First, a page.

About the artist

Alice Dubiel has exhibited visual artwork nationally and internationally for over 35 years. Most work is concerned with ecology, land use and the politics of representation; other works explore reproduction. Among 30 solo installations and community projects, many at community and college galleries in Washington State and California featured paintings, prints, interactive and conceptual work involving land use.

In fall 2006, she was artist in residence at North Cascades National Park. She has worked with the Seattle Parks department, the Seattle Aquarium and the Medieval Women’s Choir of Seattle. The Landscape Tale and Implode the Dome were conceptual works to stimulate community-based land use dialogue, appearing at Bumbershoot, the Seattle Arts Festival, 911 media arts and in ArtPapers, published in Atlanta. Dreaming the Earth Whole at Bumbershoot and the Tacoma Art Museum was a collaborative installation with artists Marita Dingus, Ann Rosenthal and Sarah Teofanov. Her work appeared in over 50 group exhibitions and is represented in the collections of the University of Washington and Swedish Medical Centers, the National Museum of Women in the Arts as well as private West Coast collections.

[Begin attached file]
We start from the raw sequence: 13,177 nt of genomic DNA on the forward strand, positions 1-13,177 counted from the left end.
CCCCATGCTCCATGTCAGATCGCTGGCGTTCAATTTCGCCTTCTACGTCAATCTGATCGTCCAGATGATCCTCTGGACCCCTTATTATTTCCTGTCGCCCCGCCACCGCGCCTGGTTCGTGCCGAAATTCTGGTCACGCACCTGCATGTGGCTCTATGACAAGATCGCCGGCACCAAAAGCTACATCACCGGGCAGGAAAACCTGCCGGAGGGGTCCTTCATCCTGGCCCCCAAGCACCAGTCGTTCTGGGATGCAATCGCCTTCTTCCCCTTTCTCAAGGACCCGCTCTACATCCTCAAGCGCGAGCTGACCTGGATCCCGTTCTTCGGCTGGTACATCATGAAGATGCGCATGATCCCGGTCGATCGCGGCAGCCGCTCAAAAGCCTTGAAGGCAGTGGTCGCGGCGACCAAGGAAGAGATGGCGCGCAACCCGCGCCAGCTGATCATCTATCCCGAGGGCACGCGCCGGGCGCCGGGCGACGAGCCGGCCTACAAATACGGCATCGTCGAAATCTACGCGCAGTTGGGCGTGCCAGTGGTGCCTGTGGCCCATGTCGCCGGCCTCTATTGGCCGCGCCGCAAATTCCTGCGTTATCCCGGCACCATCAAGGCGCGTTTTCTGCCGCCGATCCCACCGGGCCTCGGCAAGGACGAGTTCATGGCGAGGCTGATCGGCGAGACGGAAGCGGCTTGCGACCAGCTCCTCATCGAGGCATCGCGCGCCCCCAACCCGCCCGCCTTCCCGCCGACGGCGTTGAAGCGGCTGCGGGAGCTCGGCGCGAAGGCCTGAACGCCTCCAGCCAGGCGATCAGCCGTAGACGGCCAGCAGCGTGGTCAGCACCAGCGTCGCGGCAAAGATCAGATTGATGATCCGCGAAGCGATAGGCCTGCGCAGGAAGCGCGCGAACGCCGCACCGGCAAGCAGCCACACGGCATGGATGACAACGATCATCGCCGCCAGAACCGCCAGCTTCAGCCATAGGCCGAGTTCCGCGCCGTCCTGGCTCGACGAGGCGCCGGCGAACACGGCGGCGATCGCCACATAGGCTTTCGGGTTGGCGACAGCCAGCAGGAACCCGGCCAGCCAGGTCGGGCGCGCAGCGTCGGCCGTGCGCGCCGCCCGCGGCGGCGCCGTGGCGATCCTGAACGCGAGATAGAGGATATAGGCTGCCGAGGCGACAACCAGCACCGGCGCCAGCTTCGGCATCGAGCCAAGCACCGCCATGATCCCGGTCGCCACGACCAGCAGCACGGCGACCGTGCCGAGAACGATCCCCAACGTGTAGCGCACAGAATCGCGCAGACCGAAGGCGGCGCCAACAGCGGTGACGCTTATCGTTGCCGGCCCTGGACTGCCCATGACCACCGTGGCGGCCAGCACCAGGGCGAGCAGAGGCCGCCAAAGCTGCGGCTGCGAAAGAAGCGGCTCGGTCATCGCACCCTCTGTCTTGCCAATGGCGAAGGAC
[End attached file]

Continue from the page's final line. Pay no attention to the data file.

Dubiel’s bookworks and installations have appeared at the University of Wisconsin, the Massachusetts State House and in traveling exhibitions in California and Asia. Other work has been shown in New York, San Antonio, Portland, Edinburgh.

In 2011, 2012 and 2014 Dubiel was honored as a guest artist, invited to exhibit in Daegu, Gyeongju and Gwangju, in Cultural Sensibilities, a collaboration with women artists from Korea, Russia and US, Lights of Women, and Garden of Flame with artists throughout Eurasia and the US.

Alice Dubiel works and lives with her family in Seattle where she volunteers as an amateur naturalist and sings with the Medieval Women’s Choir under the direction of Margriet Tindemans. Born in Berkeley, CA, she received an MA in painting from San Jose State University and an AB in English literature from UC Santa Cruz, pursuing graduate literature studies in medieval literature, art and critical theory at Bryn Mawr College and UC Irvine. In 1984, Dubiel received funds from the National Endowment for the Humanities for research on women’s performance. In 2007 she received funds from 4Culture in King County, WA for The Hazel Tree Mother and in 2014 for travel to Korea. She has taught courses in studio art and expository writing, English literature and art history, focusing on ancient, medieval and contemporary art. Her work appears in Women Artists of the American West by Susan Ressler.